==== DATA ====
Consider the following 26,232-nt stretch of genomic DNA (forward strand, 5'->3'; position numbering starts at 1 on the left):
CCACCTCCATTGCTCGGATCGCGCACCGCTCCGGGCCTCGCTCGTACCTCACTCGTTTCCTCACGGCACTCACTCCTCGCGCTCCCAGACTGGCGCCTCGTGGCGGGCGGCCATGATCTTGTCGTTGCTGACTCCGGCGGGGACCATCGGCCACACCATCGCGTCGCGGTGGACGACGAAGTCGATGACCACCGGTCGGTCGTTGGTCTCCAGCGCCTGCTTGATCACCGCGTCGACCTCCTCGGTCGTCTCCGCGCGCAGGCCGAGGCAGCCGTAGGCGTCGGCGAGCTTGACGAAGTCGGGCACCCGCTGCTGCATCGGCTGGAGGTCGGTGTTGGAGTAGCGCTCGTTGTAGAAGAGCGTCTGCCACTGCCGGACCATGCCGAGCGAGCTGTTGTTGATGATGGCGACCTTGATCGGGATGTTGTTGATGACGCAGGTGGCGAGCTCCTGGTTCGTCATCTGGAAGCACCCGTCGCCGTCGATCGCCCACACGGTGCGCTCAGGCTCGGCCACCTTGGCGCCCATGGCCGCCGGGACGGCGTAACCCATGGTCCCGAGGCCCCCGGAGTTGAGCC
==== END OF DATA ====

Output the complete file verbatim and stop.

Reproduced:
Consider the following 26,232-nt stretch of genomic DNA (forward strand, 5'->3'; position numbering starts at 1 on the left):
CCACCTCCATTGCTCGGATCGCGCACCGCTCCGGGCCTCGCTCGTACCTCACTCGTTTCCTCACGGCACTCACTCCTCGCGCTCCCAGACTGGCGCCTCGTGGCGGGCGGCCATGATCTTGTCGTTGCTGACTCCGGCGGGGACCATCGGCCACACCATCGCGTCGCGGTGGACGACGAAGTCGATGACCACCGGTCGGTCGTTGGTCTCCAGCGCCTGCTTGATCACCGCGTCGACCTCCTCGGTCGTCTCCGCGCGCAGGCCGAGGCAGCCGTAGGCGTCGGCGAGCTTGACGAAGTCGGGCACCCGCTGCTGCATCGGCTGGAGGTCGGTGTTGGAGTAGCGCTCGTTGTAGAAGAGCGTCTGCCACTGCCGGACCATGCCGAGCGAGCTGTTGTTGATGATGGCGACCTTGATCGGGATGTTGTTGATGACGCAGGTGGCGAGCTCCTGGTTCGTCATCTGGAAGCACCCGTCGCCGTCGATCGCCCACACGGTGCGCTCAGGCTCGGCCACCTTGGCGCCCATGGCCGCCGGGACGGCGTAACCCATGGTCCCGAGGCCCCCGGAGTTGAGCC